In the end, Kyrsten Sinema’s defection from the party could have been a lot worse for Democrats.
The Arizona senator’s decision to go independent will reverberate in Arizona and national political circles for months to come as Sinema’s potential reelection approaches. Yet when it comes to the daily operation of the Senate, it seems Democrats will still get something very close to the functional 51-seat majority they assumed they’d won — with perhaps a small asterisk.
In an interview this week, Sinema herself was cagey about how her party switch will affect the daily workings of the Senate. But by Friday afternoon Democrats were feeling OK about the situation, even if Sinema won’t be formally caucusing with them. The 50-50 days are soon going to be behind them.
“My impression is it doesn’t change anything about how the Senate operates, it doesn’t change anything about how Kyrsten operates. All that seems to be changing is the letter next to her name,” Sen. Chris Murphy (D-Conn.) said in an interview.
Sinema and Senate Majority Leader Chuck Schumer agreed this week that the Arizona independent would keep her committee assignments, a notable pact that essentially guarantees that Democrats will have majorities on committees. When all is said and done, it’s likely that Democrats will enjoy one-seat edges on all committee panels, according to two congressional aides familiar with the matter.
That’s not a huge margin for error, but it frees the party from some procedural obstacles Republicans used for the past two years. The Democratic majority will be able to to invoke subpoena powers and move nominees and legislation more easily through committees, provided its members stick together. Plus, Democrats can put other logistical headaches behind them, like the need to hold floor votes to proceed on tied committee nominees as well as rely on Vice President Kamala Harris for tie-breaking votes.
In characteristically sunny fashion, Schumer put a positive spin on Sinema’s decision. He declared he is “looking forward to a productive session in the new Democratic majority Senate. We will maintain our new majority on committees, exercise our subpoena power, and be able to clear nominees without discharge votes.”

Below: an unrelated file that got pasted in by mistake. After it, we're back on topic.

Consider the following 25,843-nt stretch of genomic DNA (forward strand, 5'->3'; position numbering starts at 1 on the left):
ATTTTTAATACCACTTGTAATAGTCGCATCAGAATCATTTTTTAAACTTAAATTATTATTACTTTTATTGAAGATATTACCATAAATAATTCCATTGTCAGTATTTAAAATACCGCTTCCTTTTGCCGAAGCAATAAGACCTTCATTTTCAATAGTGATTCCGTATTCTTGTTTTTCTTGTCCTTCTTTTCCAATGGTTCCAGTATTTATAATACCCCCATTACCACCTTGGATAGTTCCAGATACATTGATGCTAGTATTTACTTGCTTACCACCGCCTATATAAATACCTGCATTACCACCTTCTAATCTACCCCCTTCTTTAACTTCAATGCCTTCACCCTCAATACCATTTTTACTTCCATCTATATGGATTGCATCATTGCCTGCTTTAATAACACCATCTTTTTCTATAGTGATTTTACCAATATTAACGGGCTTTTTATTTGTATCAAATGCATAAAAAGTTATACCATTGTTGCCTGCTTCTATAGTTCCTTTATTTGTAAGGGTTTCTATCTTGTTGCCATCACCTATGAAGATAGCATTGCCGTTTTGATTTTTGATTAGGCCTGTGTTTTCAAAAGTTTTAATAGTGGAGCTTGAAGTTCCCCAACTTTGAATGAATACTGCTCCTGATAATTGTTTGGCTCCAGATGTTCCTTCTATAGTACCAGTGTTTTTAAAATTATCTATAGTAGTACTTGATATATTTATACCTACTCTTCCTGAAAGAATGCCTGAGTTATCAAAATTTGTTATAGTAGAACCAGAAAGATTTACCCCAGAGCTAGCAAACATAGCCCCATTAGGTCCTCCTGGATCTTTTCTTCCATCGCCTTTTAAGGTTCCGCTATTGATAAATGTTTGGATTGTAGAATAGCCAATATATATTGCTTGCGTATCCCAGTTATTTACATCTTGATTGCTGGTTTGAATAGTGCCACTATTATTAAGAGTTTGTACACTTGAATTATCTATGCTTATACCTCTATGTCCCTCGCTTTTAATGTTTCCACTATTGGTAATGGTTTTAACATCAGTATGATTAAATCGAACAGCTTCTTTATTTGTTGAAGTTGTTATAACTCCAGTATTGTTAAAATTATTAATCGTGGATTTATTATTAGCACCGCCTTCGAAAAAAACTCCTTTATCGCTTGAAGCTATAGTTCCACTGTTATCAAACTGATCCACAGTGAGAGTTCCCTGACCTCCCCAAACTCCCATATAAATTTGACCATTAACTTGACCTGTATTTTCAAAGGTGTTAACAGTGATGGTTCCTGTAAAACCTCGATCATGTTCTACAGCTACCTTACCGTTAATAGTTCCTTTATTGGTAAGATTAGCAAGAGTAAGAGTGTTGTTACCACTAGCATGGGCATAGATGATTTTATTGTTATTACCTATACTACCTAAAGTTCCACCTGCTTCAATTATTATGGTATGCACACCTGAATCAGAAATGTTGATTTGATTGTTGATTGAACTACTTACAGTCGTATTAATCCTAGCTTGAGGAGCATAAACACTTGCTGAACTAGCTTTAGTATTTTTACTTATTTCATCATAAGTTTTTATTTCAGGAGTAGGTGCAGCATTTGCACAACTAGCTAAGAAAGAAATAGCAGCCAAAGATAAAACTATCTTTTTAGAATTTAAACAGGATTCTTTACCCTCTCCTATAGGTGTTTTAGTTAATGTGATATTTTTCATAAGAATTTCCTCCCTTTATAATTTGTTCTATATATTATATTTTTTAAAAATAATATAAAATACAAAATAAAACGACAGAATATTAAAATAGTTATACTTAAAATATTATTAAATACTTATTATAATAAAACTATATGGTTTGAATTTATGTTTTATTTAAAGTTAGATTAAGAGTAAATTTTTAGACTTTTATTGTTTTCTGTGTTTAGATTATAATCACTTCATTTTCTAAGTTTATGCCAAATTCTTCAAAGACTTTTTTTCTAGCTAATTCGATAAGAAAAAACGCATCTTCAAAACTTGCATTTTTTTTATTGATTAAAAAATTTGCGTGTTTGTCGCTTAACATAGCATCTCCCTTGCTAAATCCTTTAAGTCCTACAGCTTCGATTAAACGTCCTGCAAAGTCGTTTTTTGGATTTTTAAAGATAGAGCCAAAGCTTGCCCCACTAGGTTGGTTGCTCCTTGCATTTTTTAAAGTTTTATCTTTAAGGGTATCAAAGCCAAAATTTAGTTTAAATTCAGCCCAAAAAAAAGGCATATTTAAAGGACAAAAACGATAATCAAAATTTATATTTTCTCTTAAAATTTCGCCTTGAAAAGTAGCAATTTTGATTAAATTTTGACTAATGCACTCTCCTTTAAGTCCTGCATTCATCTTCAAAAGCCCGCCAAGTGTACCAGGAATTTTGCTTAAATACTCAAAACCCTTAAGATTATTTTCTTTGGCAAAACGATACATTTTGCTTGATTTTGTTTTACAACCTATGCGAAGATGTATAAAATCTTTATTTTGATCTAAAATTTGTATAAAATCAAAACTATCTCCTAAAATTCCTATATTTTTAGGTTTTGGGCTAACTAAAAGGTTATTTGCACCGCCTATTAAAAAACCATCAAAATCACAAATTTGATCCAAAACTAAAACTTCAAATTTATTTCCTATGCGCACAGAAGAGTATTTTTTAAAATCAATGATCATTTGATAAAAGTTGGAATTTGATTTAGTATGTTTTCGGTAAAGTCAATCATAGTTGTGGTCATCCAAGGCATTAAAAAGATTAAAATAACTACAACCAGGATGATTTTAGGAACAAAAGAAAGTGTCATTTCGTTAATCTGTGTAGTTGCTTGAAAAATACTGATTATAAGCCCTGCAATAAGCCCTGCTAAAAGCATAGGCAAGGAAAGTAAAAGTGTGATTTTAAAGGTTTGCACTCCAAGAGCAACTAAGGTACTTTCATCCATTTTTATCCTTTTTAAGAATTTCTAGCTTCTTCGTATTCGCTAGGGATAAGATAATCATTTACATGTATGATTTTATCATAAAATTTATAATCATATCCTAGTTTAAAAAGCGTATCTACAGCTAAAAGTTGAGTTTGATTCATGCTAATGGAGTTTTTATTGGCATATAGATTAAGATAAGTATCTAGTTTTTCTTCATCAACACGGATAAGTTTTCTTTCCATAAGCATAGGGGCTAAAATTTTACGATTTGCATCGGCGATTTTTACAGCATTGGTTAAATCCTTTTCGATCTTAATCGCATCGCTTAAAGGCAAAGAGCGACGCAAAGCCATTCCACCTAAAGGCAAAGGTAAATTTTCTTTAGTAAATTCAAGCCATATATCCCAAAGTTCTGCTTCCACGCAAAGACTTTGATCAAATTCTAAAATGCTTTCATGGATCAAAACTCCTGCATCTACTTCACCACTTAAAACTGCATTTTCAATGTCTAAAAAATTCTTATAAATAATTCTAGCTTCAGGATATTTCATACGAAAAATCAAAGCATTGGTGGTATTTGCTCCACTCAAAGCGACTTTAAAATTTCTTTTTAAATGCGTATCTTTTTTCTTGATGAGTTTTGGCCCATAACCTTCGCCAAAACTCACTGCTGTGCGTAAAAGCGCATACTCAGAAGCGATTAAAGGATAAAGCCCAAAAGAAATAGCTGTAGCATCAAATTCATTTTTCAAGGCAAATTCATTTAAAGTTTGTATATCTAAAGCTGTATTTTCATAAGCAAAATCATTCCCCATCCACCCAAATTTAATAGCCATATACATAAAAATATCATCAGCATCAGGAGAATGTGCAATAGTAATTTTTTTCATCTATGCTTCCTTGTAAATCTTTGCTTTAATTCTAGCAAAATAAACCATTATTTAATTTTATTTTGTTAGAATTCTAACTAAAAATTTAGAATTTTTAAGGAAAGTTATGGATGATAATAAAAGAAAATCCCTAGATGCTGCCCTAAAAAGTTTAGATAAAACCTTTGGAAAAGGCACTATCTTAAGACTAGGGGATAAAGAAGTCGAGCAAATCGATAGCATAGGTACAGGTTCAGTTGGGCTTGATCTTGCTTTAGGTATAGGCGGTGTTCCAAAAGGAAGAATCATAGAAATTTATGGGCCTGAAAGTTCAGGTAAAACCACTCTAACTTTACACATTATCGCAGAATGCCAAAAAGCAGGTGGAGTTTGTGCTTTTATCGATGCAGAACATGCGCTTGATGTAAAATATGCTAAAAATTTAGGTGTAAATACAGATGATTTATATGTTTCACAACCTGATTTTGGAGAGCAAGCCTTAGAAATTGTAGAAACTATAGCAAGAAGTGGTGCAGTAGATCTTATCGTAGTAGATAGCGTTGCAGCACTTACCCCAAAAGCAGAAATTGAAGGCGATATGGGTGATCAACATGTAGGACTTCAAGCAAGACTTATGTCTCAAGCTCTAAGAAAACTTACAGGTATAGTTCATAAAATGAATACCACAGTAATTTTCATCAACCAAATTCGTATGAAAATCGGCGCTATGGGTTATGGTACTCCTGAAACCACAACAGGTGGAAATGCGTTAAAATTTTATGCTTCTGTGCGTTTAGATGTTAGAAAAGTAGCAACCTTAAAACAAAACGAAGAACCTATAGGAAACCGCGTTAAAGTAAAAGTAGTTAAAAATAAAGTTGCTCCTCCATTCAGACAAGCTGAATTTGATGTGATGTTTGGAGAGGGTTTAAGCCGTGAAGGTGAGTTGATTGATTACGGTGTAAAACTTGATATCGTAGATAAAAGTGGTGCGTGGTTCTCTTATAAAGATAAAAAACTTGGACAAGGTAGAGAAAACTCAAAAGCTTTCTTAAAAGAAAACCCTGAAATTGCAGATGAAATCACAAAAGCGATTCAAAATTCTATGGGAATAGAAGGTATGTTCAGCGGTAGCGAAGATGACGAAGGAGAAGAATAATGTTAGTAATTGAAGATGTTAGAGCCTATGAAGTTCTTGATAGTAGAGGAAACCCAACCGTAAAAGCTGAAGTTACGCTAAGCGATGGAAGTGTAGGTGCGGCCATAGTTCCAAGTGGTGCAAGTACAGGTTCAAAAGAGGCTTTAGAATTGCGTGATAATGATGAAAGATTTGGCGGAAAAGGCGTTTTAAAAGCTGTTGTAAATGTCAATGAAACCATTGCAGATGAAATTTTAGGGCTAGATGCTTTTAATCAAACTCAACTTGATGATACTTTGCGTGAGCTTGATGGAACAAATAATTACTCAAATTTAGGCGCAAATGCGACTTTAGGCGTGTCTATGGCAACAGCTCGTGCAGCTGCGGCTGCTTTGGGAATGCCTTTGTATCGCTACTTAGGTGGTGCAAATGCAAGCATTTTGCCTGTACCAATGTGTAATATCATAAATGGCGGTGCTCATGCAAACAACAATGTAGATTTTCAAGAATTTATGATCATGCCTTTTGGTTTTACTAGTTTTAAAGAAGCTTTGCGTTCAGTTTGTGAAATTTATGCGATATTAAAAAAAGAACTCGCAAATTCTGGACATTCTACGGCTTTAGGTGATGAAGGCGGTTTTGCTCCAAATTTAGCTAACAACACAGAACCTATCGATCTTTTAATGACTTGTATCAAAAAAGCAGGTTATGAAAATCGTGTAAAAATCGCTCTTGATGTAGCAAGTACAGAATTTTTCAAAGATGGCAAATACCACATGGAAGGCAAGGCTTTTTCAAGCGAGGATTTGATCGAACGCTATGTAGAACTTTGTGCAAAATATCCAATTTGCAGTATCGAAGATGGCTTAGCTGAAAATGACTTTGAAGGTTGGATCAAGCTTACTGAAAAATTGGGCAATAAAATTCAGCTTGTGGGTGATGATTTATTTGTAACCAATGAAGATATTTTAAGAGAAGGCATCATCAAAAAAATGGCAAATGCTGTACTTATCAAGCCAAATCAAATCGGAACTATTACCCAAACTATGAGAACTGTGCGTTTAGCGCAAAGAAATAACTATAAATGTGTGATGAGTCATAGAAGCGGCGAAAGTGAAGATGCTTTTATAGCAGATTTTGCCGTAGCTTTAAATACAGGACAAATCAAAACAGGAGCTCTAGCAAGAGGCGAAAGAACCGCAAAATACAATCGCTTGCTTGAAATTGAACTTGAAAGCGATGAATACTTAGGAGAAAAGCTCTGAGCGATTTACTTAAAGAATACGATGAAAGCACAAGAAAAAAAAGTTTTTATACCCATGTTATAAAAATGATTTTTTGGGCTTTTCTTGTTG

Tougher decisions await. If Sinema runs for reelection, Schumer will have to decide whether to use Senate Democrats’ campaign arm to assist her in a bid for a second term or remain neutral. Or perhaps the party will decide to support a Democratic nominee as she runs as an independent. Another possibility: That she doesn’t run at all. She’s not saying. She also skipped the party’s leadership elections on Thursday.
What Sinema will say, for now, is she doesn’t anticipate the Senate “structure” changing. And that’s good news for Democrats.
With Republicans taking the House, Schumer will be heavily focused on confirming lifetime judicial nominees and filling out the rest of President Joe Biden’s administration over the next two years. Schumer, the White House and Sinema herself see little changing in the way those votes shake out. Democrats need a simple majority to move those nominees, and it looks like they’ll have it a lot of the time — without needing Harris’ help.
Sinema pointed out in an interview that “in more cases than not” she had voted to confirm Biden’s nominees, “even those with whom I have a political disagreement.” She’s voted with Biden’s position 93 percent of the time, according to 538, and many of those votes are on nominations.
“Because in my opinion, it’s not my job to say whether or not I politically agree with the nominee, it is my job to determine whether or not they are qualified to do the job,” she said.
Legislation will be tougher. The House will be Republican and the Senate Democratic, with a presidential race heating up and both parties gearing up for another bout for control of Congress. That means major legislation will be difficult to pass through both chambers, but Sinema’s going to try anyway and attempt to continue her approach to cross-party negotiations that Senate Minority Leader Mitch McConnell calls the “most effective” he’s seen from a first-term senator.
Sinema is a central part of a rotating cast of centrists that have cut deals on new infrastructure, gun safety and marriage equality laws. Sinema’s also worked with Sen. Mitt Romney (R-Utah) to raise the minimum wage and is in negotiations with Sen. Thom Tillis (R-N.C.) on an immigration package.
She calls her work with Sen. Rob Portman (R-Ohio) on that infrastructure proposal a “perfect example of how I approach legislating” — seeing what’s available at the moment rather than concentrating on just one or two issues for years and years. She’s going to keep trying, even if the odds only grow more difficult.
“A key to success in this environment is forming meaningful relationships based on trust with other people. And that has helped me be successful. I don’t anticipate any of that will change at all,” she said.
Marianne LeVine contributed to this report.